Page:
Womb Healing With Essential Oils
Miscarriage or infertility, whether due to the female or male partner, can be helped by correct use of essential oils (which affect hormonal functioning) in bath or massage.

June 11th 2021 - Womb Healing with Essential Oils
In my work helping 1000 women with miscarriage and infertility, I have found that there are several natural approaches to conception, which work best synergistically.
By judicious use of essential oils to regulate or return the ovulatory cycle, Reiki energy healing and damiana tea to warm the womb, with hypnosis for fertility to help the mother understand that she can and will have a successful healing of her body, the results (as attested by baby pictures and birth announcements in my inbox) can be heart-warming.
During my two- year Sheridan College course in Aromatherapy, I learned the most from Valerie Wormwoods’s books, especially The Fragrant Art of Aromatherapy, which was my main resource for this article.
Many of my clients were shocked to learn the little-known fact that 40% or more of all pregnancies end in miscarriage. Recurring miscarriage is often caused by incompatibility between the mother ’s and father’s blood type(RH incompatibility) which should certainly be medically investigated as a possible cause.
Valerie Wormwood ‘s book, referenced above, suggests this synergistic blend to use after a miscarriage.
Frankincense , 9 drops
Geranium, 5 drops
Grapefruit , 7 drops
Chamomile Roman, 9 drops
Blend. My suggestion: use the basic formula of 10 drops of essential oil per one ounce of carrier oil. In other words, use 3 ounces of grape seed oil as a carrier for the above blend. Essential oils are generally too highly concentrated to be applied undiluted to the body.
Grape seed is my favorite carrier oil as it is not greasy. So the 30 drops above would require three ounces of carrier oil in a glass container with a stopper or lid (to avoid evaporation).
About one fifth of this blend is sufficient to put into a bath so as to soak in to the skin. Or ask your partner to give you a relaxing massage and rub some of the blend (in carrier oil) into your abdomen, hips and lower back (which combines the healing attributes of Mother Nature’s pharmacy plus your partner’s caring touch). Women should start their treatment on the last day of their period.
Miscarriage is still a taboo subject, and some friends do not know how to talk about it helpfully. It may be useful to join a local or online miscarriage support group.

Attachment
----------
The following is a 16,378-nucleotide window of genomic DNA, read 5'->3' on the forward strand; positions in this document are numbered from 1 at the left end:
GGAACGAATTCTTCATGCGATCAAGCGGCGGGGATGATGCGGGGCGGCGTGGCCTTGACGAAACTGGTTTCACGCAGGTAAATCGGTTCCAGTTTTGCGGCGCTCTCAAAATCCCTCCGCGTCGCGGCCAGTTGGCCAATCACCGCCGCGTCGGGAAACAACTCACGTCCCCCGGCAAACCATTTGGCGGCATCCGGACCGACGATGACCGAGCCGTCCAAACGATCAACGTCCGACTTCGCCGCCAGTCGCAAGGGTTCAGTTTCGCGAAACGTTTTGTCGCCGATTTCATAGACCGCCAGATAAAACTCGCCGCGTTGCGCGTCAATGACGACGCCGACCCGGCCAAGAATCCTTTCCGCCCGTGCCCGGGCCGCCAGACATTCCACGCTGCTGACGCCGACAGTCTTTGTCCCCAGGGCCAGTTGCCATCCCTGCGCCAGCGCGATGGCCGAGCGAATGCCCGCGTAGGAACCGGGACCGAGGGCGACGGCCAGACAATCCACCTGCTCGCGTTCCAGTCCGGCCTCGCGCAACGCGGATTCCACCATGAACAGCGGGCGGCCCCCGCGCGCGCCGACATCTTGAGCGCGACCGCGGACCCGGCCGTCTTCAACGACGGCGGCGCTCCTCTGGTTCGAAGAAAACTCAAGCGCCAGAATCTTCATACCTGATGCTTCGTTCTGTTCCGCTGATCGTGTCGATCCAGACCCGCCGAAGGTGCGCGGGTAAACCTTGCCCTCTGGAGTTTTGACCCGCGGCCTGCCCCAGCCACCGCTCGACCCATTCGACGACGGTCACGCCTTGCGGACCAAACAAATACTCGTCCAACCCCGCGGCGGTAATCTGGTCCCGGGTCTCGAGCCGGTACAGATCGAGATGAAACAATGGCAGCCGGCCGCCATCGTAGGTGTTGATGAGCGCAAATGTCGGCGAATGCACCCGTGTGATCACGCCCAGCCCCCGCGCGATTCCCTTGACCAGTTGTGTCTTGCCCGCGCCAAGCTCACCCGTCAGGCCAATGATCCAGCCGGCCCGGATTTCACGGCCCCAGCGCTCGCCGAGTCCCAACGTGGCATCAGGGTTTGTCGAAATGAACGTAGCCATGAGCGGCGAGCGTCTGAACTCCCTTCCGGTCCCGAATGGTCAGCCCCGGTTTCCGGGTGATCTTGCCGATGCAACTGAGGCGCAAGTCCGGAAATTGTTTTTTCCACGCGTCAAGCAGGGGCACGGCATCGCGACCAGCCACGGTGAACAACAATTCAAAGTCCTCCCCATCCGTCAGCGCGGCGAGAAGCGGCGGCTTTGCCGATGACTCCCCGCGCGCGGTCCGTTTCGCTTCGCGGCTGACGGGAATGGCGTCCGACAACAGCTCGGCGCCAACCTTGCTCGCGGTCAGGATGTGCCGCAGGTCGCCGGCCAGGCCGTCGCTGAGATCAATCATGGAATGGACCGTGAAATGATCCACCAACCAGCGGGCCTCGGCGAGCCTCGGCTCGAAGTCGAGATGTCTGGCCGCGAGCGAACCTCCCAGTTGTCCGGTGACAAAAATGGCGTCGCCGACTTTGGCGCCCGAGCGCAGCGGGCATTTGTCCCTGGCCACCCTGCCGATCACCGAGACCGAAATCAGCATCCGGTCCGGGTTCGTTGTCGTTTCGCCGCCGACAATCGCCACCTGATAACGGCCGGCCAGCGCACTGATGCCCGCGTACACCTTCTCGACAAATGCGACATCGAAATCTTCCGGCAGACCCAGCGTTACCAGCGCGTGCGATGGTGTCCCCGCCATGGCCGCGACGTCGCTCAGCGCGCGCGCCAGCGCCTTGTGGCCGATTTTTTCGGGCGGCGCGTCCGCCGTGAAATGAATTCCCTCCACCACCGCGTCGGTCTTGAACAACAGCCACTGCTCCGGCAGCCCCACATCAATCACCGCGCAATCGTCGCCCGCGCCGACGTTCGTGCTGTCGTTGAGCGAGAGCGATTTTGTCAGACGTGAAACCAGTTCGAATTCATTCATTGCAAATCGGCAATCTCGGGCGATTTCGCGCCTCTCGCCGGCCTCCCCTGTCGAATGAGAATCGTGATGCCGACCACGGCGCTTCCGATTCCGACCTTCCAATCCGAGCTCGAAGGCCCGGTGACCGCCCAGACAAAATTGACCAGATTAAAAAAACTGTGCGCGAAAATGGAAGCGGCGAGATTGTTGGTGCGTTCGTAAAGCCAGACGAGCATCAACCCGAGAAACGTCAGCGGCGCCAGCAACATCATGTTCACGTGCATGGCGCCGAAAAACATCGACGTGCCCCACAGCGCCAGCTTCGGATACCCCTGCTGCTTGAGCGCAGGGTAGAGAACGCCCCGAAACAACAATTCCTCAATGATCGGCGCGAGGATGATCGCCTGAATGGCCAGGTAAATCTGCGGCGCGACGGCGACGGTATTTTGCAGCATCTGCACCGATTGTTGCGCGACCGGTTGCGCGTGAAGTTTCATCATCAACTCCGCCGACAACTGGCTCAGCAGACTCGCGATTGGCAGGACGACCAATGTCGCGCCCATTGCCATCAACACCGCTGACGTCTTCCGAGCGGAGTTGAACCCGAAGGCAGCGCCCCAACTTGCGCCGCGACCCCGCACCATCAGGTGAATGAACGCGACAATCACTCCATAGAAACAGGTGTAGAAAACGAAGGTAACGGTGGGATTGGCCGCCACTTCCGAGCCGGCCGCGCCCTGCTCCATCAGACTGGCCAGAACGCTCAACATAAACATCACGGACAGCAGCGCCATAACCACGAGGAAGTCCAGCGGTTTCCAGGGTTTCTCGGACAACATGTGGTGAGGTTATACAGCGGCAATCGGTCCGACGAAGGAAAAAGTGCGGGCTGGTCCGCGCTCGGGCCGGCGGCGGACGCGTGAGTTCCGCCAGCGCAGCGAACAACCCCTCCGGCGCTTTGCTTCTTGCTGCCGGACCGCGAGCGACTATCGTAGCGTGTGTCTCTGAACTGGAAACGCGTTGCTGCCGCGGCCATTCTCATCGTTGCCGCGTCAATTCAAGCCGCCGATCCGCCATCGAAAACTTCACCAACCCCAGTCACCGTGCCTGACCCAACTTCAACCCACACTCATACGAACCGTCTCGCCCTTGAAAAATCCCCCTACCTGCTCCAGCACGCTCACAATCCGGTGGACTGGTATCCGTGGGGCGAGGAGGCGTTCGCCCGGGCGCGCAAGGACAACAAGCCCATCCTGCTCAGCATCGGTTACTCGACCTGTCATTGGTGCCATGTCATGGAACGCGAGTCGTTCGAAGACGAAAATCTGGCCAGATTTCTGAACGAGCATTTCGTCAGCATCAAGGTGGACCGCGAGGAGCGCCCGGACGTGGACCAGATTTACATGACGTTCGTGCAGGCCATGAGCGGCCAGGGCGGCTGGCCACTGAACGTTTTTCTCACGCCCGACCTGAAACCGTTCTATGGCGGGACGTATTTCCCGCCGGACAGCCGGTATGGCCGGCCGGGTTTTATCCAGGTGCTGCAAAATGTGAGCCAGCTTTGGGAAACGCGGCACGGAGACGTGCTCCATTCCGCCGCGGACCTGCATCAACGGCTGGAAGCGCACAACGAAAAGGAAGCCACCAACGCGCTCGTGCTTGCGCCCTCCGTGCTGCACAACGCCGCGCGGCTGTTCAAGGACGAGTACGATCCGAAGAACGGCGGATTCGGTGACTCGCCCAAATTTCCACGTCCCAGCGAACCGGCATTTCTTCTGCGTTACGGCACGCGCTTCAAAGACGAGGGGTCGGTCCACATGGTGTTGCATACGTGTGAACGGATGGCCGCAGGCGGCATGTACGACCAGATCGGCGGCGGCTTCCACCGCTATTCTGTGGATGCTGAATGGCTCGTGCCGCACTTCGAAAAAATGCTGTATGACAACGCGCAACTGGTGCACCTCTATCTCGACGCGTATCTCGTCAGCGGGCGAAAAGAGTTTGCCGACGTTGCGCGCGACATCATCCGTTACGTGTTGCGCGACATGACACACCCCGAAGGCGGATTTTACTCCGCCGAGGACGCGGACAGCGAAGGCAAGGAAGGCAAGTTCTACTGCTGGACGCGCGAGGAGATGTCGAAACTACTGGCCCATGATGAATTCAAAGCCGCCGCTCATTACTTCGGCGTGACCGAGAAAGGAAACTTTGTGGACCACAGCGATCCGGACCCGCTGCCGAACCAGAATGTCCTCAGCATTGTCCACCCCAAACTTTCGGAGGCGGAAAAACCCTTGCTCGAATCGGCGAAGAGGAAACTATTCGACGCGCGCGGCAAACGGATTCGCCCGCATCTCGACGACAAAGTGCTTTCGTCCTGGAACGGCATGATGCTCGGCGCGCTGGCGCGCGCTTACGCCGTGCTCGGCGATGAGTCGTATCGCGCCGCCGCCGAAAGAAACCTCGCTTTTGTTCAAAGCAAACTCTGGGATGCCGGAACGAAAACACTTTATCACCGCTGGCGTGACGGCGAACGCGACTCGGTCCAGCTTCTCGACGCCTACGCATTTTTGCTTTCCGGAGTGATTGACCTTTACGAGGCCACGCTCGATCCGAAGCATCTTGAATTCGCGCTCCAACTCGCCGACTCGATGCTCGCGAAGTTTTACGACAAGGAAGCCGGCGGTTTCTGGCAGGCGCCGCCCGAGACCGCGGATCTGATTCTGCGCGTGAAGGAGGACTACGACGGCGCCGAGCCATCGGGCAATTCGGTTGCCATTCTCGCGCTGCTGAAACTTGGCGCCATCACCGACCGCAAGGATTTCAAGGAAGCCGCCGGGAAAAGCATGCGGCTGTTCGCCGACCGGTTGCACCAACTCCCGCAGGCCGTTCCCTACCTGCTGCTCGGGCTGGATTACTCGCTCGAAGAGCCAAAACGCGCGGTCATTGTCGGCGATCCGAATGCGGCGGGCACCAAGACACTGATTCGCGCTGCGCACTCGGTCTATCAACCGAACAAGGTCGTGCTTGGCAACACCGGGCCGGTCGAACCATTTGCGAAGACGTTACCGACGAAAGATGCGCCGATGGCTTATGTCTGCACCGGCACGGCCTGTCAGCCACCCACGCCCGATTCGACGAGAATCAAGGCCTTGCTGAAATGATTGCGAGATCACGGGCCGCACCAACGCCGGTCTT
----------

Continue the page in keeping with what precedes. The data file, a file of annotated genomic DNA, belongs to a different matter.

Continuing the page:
About one in six couples had issues with infertility in 1991, when my copy of The Fragrant Art of Aromatherapy was published. This has undoubtedly gone up as more couples postpone childbearing. Yet I have had first time mothers in their forties and even early fifties benefit from natural methods.
There are at least 8 hormones involved in conception .Essential oils which have phyto hormonal properties (mimic our own hormones) may be of use.
The oils work by giving the glands a new impetus.
For a woman, the following massage blend helps with female fertility issues:
5 drops rose
20 drops geranium
5 drops nutmeg
In 3 ounces of grapeseed oil.
For male infertility, useful oils are thyme, cumin, sage, clary sage, basil, cedar wood, vetiver, and angelica. Men should choose at least three for which they like the aroma, as efficacy is affected by one’s intuitive response. Make a blend, as in the one above, and use for three months in the bath or in massage. (Clary sage is helpful for stress also.)
Sometimes a zinc deficiency is part of the problem. Many diets are deficient in zinc. Good sources are fish, meat, green leafy vegetables, pulses, nuts and wheat germ .Organic vegetables are higher in zinc. Smoking over 16 cigarettes a day, on the part of the woman, may halve conception rates.
Acupuncture can also stimulate conception.
By Christine Nightingale, Reiki Master, hypnotherapist, aroma therapist

Contact Member:
Nightingale Natural Healing
72 Newbridge Crescent
Brampton, Ontario L6S 4B3
My books Spirit Baby and Spirit Baby Two are available from Amazon. This chapter draws on the work of Valerie Wormwood, who wrote The Fragrant Art of Aromatherapy, and also my two-year course in Aromatherapy from Sheridan College.